Zero Waste Challenge

By
April 16, 2007

Michelle Ma

New recycling bins and an ice cream-flavored incentive are the two latest efforts the Recycling Club is using to encourage students to reduce the trash produced on campus.

The club, in its second competition of the year, started a Zero Waste Challenge right after Spring Break. If students are able to cut their waste by half, the club will throw an ice cream party for the school on May 3.

“Everybody likes ice cream,” Heidi Obermeit, Recycling Coordinator said. “It is a zero waste food because we will be serving it in cones.”

According to the posters for the Zero Waste Challenge, Mills dorms produce four dumpsters full of waste each week. The goal for the challenge is to cut that amount down to two dumpsters a week.

“Our goal eventually is to get Mills down to zero waste,” said freshwoman Jennifer Liu, president of the Recycling Club.

Because she thinks it is unlikely that all students will stop producing trash at one time, Liu said that this contest is designed to force students to think about how much recyclable or compostable trash they throw away.

The Zero Waste Challenge provides students with personal recycling bins with smaller trash containers attached to them. The bins cost roughly $3 and were purchased in bulk with funds from the Campus Facilities Department.

Liu said that having a recycling bin right in their room will encourage students to recycle more and throw away less.

Students can pick up a recycling bin from Heidi Obermeit, the Mills Recycling Coordinator, or the student recycling coordinators that live in each dorm.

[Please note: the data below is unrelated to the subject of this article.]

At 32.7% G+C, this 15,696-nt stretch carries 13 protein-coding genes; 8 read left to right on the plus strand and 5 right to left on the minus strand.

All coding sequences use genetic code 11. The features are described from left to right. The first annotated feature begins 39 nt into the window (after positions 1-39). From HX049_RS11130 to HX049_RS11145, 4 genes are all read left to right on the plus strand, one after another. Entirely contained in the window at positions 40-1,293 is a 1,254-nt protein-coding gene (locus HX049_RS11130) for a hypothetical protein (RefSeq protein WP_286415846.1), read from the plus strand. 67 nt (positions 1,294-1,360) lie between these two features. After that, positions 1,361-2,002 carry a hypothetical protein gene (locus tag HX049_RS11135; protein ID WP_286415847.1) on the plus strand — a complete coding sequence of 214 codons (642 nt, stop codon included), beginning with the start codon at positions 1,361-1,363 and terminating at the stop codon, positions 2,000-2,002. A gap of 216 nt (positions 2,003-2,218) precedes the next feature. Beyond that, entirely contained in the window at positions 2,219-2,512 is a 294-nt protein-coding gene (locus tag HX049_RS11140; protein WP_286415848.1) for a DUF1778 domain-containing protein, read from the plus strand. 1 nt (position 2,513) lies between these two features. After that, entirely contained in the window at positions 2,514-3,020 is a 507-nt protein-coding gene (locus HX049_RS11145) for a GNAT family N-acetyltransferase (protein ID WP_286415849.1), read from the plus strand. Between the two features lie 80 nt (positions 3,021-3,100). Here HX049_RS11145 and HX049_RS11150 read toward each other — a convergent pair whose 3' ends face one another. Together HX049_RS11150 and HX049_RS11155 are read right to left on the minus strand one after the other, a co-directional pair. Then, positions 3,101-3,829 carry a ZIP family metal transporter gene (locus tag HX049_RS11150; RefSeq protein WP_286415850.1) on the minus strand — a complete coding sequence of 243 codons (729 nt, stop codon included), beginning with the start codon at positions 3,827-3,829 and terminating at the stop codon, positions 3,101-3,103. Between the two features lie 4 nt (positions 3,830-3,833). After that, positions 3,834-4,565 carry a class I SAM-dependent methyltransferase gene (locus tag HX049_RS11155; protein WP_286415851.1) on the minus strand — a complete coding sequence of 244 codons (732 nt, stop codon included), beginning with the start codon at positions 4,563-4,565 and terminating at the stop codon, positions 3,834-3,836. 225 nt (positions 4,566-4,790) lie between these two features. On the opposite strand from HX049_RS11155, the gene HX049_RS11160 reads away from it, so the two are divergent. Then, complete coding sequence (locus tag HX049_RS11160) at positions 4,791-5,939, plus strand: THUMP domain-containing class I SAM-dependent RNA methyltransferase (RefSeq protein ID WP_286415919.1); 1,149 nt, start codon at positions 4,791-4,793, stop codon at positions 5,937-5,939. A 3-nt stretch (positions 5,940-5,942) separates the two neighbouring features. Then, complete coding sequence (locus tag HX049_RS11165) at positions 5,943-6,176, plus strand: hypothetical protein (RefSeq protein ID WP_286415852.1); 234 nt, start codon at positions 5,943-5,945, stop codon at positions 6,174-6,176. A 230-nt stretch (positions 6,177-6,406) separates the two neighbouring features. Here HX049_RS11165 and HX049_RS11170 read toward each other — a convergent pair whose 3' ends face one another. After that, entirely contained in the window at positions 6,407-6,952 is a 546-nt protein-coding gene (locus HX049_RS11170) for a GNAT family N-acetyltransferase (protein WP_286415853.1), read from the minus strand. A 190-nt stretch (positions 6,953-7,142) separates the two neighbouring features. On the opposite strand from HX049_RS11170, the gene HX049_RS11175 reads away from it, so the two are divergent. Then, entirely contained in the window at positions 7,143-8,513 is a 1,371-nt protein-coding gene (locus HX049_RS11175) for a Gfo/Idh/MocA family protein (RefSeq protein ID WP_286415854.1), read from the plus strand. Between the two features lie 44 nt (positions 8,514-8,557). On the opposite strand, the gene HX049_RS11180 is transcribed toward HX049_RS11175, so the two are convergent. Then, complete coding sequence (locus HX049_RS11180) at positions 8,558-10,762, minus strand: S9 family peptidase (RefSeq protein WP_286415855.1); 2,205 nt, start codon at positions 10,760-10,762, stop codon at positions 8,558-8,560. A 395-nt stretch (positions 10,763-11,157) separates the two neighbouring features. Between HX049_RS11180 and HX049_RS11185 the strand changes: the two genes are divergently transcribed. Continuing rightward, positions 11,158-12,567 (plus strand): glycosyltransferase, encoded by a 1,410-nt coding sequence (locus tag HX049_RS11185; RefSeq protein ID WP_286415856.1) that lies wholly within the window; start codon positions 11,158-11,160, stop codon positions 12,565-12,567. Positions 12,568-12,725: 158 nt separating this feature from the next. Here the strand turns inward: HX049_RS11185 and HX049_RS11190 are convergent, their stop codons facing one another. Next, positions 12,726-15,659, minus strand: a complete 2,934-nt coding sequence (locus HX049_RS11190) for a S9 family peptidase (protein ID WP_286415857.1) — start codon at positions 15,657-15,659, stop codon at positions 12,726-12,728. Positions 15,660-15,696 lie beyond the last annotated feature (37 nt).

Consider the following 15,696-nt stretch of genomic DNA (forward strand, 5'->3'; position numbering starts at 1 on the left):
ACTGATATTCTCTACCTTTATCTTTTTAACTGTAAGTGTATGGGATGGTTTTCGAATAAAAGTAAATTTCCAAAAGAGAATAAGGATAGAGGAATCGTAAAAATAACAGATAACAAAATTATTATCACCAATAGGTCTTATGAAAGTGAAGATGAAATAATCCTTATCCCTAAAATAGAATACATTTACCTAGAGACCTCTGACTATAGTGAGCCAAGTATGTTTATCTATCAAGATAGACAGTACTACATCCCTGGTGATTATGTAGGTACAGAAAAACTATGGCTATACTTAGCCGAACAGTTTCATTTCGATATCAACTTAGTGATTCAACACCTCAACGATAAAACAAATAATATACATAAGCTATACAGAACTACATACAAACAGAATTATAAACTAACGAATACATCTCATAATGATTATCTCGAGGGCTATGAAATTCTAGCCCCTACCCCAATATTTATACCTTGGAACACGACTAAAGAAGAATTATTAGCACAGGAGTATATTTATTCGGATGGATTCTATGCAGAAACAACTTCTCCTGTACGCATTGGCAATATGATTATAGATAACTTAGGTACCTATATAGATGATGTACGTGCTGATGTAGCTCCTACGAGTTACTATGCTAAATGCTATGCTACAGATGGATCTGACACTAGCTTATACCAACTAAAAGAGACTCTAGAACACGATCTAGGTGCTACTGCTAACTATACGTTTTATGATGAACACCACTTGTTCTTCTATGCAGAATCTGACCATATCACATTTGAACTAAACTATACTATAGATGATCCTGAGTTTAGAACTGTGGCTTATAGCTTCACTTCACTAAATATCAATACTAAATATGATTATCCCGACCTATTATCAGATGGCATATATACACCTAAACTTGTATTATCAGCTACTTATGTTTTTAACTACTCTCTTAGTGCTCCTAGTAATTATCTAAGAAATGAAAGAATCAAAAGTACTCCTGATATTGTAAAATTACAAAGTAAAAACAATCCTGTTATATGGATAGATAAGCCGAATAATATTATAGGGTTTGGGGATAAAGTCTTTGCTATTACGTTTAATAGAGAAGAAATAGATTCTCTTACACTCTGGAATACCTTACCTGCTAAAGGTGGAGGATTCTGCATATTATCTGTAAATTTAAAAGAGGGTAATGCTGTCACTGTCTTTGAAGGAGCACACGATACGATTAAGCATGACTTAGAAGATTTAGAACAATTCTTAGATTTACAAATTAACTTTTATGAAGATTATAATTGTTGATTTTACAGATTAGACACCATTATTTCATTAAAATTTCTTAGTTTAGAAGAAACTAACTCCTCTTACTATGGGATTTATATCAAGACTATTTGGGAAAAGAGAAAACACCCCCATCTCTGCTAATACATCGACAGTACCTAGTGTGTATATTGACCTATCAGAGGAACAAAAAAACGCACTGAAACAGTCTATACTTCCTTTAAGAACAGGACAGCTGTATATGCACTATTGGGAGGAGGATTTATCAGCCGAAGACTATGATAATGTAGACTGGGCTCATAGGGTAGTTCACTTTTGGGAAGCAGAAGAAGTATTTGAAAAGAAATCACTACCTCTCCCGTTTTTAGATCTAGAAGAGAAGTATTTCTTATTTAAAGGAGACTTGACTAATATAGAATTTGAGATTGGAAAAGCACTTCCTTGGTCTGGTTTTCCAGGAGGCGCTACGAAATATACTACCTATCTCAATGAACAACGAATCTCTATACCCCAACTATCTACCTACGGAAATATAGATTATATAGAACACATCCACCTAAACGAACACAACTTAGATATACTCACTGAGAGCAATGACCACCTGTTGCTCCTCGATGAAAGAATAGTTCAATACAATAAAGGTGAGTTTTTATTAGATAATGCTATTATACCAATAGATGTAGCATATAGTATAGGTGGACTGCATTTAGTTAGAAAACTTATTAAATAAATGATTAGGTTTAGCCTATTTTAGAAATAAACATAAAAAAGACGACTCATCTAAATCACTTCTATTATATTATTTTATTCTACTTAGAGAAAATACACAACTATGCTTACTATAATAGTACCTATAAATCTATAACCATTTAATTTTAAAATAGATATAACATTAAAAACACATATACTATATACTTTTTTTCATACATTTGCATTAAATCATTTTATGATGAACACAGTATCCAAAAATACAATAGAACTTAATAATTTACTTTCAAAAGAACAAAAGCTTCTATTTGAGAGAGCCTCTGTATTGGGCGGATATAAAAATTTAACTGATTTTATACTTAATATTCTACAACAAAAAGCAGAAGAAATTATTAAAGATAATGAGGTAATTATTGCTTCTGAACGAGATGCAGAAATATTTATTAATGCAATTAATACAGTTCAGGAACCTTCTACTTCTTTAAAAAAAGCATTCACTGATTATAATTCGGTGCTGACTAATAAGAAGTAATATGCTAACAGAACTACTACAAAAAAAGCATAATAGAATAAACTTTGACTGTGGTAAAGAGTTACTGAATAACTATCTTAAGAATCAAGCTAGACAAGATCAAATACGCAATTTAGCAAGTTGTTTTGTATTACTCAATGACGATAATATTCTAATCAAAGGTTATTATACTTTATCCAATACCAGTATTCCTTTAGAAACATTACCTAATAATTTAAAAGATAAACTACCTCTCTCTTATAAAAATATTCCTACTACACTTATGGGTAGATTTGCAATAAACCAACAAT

One reason the Zero Waste Challenge began was to save Mills money. Obermeit explained that the garbage collectors charge a “tipping fee” for dumping trash. The fee totals over $1,000 per dumpster.

The trash is collected by Waste Management, while recycling is collected by California Waste Solutions.

“[The challenge] will definitely save Mills thousands of dollars,” Obermeit said.

Many students have their new bins and are recycling.

Freshwoman Corelle Nakamura got her new recycling bin over a week ago.

“I got it so that I can help the environment,” Nakamura said with a smile. “And because I want ice cream!”

Nakamura also said that the bin will help her sort out her trash easiler. She recycles using the bin in her dorm’s trash room, but she has to sort out recyclables from trash when she takes out her garbage.

“There’s nasty stuff in there and then it’s on your hands,” she said. “This is easier.”

The Recycling Club also unveiled new recycling bins in Caf‚ Suzie’s and the Tea Shop. The bins have separate slots for recyclable items, trash and compostable materials, as well as pictures detailing what go in each slot.

The Zero Waste Challenge will continue until April 30.

According to Obermeit, the challenge reduced the amount of waste at Mills to two and a half dumpsters by the end of the second week.


Zero Waste Challenge was published on April 16, 2007 in News

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